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Sleep mode refers to a low power mode for electronic devices such as computers, televisions, and remote controlled devices. These modes save significantly on electrical consumption compared to leaving a device fully on and, upon resume, allow the user to avoid having to reissue instructions or to wait for a machine to reboot. Many devices signify this power mode with a pulsed LED power light.
- 1 Computers
- 1.1 Sleep
- 1.2 Hibernation
- 1.3 Hybrid sleep
- 1.4 ACPI
- 2 Reliability
- 3 Microsoft Windows
- 4 See also
- 5 References
In computers, entering a sleep state is roughly equivalent to "pausing" the state of the machine. When restored, the operation continues from the same point, having the same applications and files open.
Sleep mode has gone by various names, including Stand By (for Microsoft Windows 98-Server 2003), Sleep (for Mac OS 8-Mac OS X, Windows Vista, Windows 7, Windows Server 2008), and Suspend (Windows 95, Linux). Machine state is held in RAM memory and, when placed in sleep mode, the computer cuts power to unneeded subsystems and places the RAM into a minimum power state, just sufficient to retain its data. Because of the large power saving, most laptops automatically enter this mode when the computer is running on batteries and the lid is closed. If undesired, the behavior can be altered in the operating system settings.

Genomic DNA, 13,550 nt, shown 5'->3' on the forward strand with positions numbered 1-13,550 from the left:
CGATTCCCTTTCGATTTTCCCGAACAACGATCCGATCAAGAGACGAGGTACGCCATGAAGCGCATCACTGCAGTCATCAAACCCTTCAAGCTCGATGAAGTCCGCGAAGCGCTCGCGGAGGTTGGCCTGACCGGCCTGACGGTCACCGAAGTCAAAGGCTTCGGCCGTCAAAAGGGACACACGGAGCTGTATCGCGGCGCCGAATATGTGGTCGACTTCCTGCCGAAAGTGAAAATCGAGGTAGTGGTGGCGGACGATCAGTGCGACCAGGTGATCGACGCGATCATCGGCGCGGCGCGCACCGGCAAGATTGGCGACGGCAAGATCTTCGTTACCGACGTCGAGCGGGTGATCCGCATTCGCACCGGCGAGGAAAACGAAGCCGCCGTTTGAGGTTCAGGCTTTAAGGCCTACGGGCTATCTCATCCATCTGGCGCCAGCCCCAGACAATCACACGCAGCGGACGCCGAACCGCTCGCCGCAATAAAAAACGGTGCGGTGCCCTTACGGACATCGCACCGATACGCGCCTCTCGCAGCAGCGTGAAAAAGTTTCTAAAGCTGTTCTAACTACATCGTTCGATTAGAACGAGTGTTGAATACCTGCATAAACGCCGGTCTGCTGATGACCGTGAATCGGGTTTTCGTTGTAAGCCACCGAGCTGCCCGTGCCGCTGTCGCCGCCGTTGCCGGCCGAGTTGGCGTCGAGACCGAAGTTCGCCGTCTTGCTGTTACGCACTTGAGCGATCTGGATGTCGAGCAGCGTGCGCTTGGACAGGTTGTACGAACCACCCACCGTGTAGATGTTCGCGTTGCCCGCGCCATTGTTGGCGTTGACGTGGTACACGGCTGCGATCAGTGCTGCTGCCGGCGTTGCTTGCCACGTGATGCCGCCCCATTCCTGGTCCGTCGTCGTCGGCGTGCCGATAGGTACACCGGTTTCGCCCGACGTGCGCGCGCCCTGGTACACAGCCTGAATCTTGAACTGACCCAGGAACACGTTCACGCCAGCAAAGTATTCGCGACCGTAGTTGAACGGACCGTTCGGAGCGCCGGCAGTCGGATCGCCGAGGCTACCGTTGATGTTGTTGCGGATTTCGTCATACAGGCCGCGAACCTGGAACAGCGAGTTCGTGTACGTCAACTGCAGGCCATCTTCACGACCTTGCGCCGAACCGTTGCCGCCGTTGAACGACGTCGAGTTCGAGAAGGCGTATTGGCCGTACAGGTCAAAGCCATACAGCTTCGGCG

A computer must consume some energy while sleeping in order to power the RAM and to be able to respond to a wake-up event. A sleeping PC is a case of a device on standby power, and this is covered by regulations in many countries, limiting such power under the One Watt Initiative, from 2010. In addition to a wake-up press of the power button, PCs can also respond to other wake cues, such as from keyboard and mouse.
Main article: Hibernation (computing)
Hibernation is functionality allowing a computer to be turned off completely while maintaining its state. On switching back on the state is restored to the way it was, with files open, unsaved data intact, etc. Whereas a computer in standby mode has the computer's state saved in RAM, a system in hibernations has the state of the computer saved on the hard disk.
Sleep mode and hibernation can be combined: the contents of RAM are first copied to non-volatile storage like for regular hibernation, but then, instead of powering down, the computer enters sleep mode. This approach combines the benefits of sleep mode and hibernation: The machine can resume instantaneously, but it can also be powered down completely (e.g. due to loss of power) without loss of data, because it is already effectively in a state of hibernation. This mode is called "hybrid sleep" in Microsoft Windows.
A hybrid mode is supported by some portable Apple Macintosh computers, compatible hardware running Windows Vista and 7, and some specially configured Linux machines.
ACPI is the current standard for power management, superseding APM and providing the backbone for sleep and hibernation on modern computers. Sleep mode corresponds to ACPI mode S3. When a non-ACPI device is plugged in, Windows will sometimes disable stand-by functionality for the whole operating system. Without ACPI functionality, as seen on older hardware, sleep mode is usually restricted to turning off the monitor and spinning down the hard drive.